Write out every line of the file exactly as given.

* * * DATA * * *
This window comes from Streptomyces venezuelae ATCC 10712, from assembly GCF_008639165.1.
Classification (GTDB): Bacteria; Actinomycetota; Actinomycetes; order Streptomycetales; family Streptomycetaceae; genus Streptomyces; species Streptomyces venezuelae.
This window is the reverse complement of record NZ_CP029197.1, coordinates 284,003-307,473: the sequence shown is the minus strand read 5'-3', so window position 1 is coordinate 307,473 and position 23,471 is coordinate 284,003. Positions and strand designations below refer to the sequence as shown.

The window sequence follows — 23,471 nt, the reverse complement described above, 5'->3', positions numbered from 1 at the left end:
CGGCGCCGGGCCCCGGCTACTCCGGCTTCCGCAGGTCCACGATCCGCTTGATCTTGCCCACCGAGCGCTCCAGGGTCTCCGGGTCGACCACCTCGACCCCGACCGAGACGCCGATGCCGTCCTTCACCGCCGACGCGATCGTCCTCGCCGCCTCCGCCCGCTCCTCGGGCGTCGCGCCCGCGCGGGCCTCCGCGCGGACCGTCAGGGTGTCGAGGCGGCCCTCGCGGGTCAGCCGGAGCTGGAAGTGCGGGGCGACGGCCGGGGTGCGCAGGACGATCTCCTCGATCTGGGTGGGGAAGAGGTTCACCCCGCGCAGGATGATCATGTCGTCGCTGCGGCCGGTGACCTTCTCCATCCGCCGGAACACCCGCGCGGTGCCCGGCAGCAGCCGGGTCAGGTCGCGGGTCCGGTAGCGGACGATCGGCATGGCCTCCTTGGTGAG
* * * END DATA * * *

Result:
This window comes from Streptomyces venezuelae ATCC 10712, from assembly GCF_008639165.1.
Classification (GTDB): Bacteria; Actinomycetota; Actinomycetes; order Streptomycetales; family Streptomycetaceae; genus Streptomyces; species Streptomyces venezuelae.
This window is the reverse complement of record NZ_CP029197.1, coordinates 284,003-307,473: the sequence shown is the minus strand read 5'-3', so window position 1 is coordinate 307,473 and position 23,471 is coordinate 284,003. Positions and strand designations below refer to the sequence as shown.

The window sequence follows — 23,471 nt, the reverse complement described above, 5'->3', positions numbered from 1 at the left end:
CGGCGCCGGGCCCCGGCTACTCCGGCTTCCGCAGGTCCACGATCCGCTTGATCTTGCCCACCGAGCGCTCCAGGGTCTCCGGGTCGACCACCTCGACCCCGACCGAGACGCCGATGCCGTCCTTCACCGCCGACGCGATCGTCCTCGCCGCCTCCGCCCGCTCCTCGGGCGTCGCGCCCGCGCGGGCCTCCGCGCGGACCGTCAGGGTGTCGAGGCGGCCCTCGCGGGTCAGCCGGAGCTGGAAGTGCGGGGCGACGGCCGGGGTGCGCAGGACGATCTCCTCGATCTGGGTGGGGAAGAGGTTCACCCCGCGCAGGATGATCATGTCGTCGCTGCGGCCGGTGACCTTCTCCATCCGCCGGAACACCCGCGCGGTGCCCGGCAGCAGCCGGGTCAGGTCGCGGGTCCGGTAGCGGACGATCGGCATGGCCTCCTTGGTGAG